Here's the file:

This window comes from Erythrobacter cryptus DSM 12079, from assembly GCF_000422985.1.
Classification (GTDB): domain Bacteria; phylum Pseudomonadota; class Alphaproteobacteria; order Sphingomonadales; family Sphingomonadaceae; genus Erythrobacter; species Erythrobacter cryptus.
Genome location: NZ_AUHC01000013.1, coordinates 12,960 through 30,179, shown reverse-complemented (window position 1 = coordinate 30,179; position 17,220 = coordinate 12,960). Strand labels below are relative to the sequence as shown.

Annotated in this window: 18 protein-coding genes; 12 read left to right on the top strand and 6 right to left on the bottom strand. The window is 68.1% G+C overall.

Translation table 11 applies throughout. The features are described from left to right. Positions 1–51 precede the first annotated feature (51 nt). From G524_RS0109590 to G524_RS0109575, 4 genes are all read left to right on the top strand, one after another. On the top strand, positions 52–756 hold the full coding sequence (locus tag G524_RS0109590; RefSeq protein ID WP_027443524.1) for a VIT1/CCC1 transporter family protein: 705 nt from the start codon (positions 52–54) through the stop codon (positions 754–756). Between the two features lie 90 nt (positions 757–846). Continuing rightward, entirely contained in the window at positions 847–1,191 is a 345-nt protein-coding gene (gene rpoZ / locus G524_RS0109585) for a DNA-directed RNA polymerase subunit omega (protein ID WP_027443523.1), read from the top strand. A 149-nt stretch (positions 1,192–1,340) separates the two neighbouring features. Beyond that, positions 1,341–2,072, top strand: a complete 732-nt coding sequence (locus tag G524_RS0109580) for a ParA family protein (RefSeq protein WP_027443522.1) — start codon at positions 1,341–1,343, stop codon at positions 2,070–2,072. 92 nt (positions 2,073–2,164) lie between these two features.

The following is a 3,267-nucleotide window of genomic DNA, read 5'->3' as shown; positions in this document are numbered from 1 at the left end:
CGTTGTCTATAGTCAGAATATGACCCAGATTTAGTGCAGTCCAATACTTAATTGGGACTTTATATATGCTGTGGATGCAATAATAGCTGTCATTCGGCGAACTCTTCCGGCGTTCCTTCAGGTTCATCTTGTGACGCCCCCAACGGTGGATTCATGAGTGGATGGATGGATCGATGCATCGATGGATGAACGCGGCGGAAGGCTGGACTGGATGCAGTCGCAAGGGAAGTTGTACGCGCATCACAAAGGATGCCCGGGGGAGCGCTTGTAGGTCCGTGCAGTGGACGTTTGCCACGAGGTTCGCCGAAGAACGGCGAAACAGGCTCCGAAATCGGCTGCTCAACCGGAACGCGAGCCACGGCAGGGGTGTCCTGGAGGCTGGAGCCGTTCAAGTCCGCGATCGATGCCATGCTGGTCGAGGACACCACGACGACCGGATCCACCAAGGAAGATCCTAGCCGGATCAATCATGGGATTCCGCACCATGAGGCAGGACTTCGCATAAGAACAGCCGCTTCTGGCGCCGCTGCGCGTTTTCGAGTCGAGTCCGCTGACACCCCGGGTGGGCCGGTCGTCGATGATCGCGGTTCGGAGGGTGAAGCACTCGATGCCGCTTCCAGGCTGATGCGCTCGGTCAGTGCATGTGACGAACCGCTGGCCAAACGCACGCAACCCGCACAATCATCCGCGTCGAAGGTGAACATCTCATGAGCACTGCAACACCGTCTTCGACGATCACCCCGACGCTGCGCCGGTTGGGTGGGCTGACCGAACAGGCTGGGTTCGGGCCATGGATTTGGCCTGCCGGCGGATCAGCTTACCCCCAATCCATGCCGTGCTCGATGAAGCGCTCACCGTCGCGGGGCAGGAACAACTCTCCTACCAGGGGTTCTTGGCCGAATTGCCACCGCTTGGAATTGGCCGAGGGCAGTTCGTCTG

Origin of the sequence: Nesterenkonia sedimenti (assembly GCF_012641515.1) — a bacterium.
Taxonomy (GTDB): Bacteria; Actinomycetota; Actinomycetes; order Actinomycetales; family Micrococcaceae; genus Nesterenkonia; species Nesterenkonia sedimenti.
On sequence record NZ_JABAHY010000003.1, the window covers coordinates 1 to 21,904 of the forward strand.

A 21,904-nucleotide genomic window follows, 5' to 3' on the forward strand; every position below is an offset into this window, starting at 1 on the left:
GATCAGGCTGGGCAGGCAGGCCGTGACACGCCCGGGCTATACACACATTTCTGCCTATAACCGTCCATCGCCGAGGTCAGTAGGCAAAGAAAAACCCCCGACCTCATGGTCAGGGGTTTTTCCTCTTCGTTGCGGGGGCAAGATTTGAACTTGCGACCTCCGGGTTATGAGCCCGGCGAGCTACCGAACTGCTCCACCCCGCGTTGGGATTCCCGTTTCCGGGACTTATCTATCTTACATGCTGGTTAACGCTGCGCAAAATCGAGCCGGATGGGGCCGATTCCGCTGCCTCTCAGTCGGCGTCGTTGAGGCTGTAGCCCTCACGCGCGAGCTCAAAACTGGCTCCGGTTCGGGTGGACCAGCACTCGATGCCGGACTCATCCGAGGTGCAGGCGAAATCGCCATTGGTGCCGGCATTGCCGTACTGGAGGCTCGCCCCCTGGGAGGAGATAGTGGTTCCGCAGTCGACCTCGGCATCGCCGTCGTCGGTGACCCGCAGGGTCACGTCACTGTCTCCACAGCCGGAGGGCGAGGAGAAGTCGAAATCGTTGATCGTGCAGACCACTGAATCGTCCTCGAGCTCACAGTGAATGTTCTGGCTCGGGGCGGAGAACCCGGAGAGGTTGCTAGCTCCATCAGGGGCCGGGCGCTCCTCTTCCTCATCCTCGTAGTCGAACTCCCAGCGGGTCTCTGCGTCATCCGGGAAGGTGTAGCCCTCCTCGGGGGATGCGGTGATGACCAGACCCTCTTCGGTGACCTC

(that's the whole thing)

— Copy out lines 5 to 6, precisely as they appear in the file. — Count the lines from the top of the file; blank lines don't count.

Translation table 11 applies throughout. The features are described from left to right. Positions 1–51 precede the first annotated feature (51 nt). From G524_RS0109590 to G524_RS0109575, 4 genes are all read left to right on the top strand, one after another. On the top strand, positions 52–756 hold the full coding sequence (locus tag G524_RS0109590; RefSeq protein ID WP_027443524.1) for a VIT1/CCC1 transporter family protein: 705 nt from the start codon (positions 52–54) through the stop codon (positions 754–756). Between the two features lie 90 nt (positions 757–846). Continuing rightward, entirely contained in the window at positions 847–1,191 is a 345-nt protein-coding gene (gene rpoZ / locus G524_RS0109585) for a DNA-directed RNA polymerase subunit omega (protein ID WP_027443523.1), read from the top strand. A 149-nt stretch (positions 1,192–1,340) separates the two neighbouring features. Beyond that, positions 1,341–2,072, top strand: a complete 732-nt coding sequence (locus tag G524_RS0109580) for a ParA family protein (RefSeq protein WP_027443522.1) — start codon at positions 1,341–1,343, stop codon at positions 2,070–2,072. 92 nt (positions 2,073–2,164) lie between these two features.

The following is a 3,267-nucleotide window of genomic DNA, read 5'->3' as shown; positions in this document are numbered from 1 at the left end: